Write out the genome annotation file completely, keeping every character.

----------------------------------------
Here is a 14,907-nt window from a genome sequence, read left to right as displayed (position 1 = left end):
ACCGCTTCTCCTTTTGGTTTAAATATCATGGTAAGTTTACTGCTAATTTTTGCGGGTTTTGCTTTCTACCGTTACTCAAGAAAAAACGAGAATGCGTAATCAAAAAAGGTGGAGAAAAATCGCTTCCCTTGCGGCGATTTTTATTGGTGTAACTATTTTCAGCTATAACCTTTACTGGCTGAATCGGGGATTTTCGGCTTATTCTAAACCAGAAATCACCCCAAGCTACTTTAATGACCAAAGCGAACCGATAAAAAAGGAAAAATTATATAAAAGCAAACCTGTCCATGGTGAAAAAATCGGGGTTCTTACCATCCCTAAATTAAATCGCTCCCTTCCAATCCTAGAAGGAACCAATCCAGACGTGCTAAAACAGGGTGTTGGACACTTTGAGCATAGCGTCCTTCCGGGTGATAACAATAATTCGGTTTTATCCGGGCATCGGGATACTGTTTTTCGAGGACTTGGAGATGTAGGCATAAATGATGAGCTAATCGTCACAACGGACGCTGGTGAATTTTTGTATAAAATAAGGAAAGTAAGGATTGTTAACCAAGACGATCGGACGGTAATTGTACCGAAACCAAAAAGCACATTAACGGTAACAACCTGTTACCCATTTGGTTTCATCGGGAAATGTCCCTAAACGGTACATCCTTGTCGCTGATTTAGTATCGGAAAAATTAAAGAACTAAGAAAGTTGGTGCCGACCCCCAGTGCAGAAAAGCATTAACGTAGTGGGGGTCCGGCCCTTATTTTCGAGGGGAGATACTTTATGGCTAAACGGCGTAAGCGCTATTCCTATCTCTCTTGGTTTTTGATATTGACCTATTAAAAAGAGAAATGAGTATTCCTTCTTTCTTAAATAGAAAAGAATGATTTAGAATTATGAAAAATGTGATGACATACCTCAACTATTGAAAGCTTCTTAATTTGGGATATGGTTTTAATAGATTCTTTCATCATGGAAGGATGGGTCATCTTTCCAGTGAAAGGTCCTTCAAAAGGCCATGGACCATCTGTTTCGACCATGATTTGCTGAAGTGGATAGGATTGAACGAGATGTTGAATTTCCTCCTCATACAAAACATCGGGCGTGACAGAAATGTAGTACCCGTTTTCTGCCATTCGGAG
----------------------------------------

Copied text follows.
Here is a 14,907-nt window from a genome sequence, read left to right as displayed (position 1 = left end):
ACCGCTTCTCCTTTTGGTTTAAATATCATGGTAAGTTTACTGCTAATTTTTGCGGGTTTTGCTTTCTACCGTTACTCAAGAAAAAACGAGAATGCGTAATCAAAAAAGGTGGAGAAAAATCGCTTCCCTTGCGGCGATTTTTATTGGTGTAACTATTTTCAGCTATAACCTTTACTGGCTGAATCGGGGATTTTCGGCTTATTCTAAACCAGAAATCACCCCAAGCTACTTTAATGACCAAAGCGAACCGATAAAAAAGGAAAAATTATATAAAAGCAAACCTGTCCATGGTGAAAAAATCGGGGTTCTTACCATCCCTAAATTAAATCGCTCCCTTCCAATCCTAGAAGGAACCAATCCAGACGTGCTAAAACAGGGTGTTGGACACTTTGAGCATAGCGTCCTTCCGGGTGATAACAATAATTCGGTTTTATCCGGGCATCGGGATACTGTTTTTCGAGGACTTGGAGATGTAGGCATAAATGATGAGCTAATCGTCACAACGGACGCTGGTGAATTTTTGTATAAAATAAGGAAAGTAAGGATTGTTAACCAAGACGATCGGACGGTAATTGTACCGAAACCAAAAAGCACATTAACGGTAACAACCTGTTACCCATTTGGTTTCATCGGGAAATGTCCCTAAACGGTACATCCTTGTCGCTGATTTAGTATCGGAAAAATTAAAGAACTAAGAAAGTTGGTGCCGACCCCCAGTGCAGAAAAGCATTAACGTAGTGGGGGTCCGGCCCTTATTTTCGAGGGGAGATACTTTATGGCTAAACGGCGTAAGCGCTATTCCTATCTCTCTTGGTTTTTGATATTGACCTATTAAAAAGAGAAATGAGTATTCCTTCTTTCTTAAATAGAAAAGAATGATTTAGAATTATGAAAAATGTGATGACATACCTCAACTATTGAAAGCTTCTTAATTTGGGATATGGTTTTAATAGATTCTTTCATCATGGAAGGATGGGTCATCTTTCCAGTGAAAGGTCCTTCAAAAGGCCATGGACCATCTGTTTCGACCATGATTTGCTGAAGTGGATAGGATTGAACGAGATGTTGAATTTCCTCCTCATACAAAACATCGGGCGTGACAGAAATGTAGTACCCGTTTTCTGCCATTCGGAG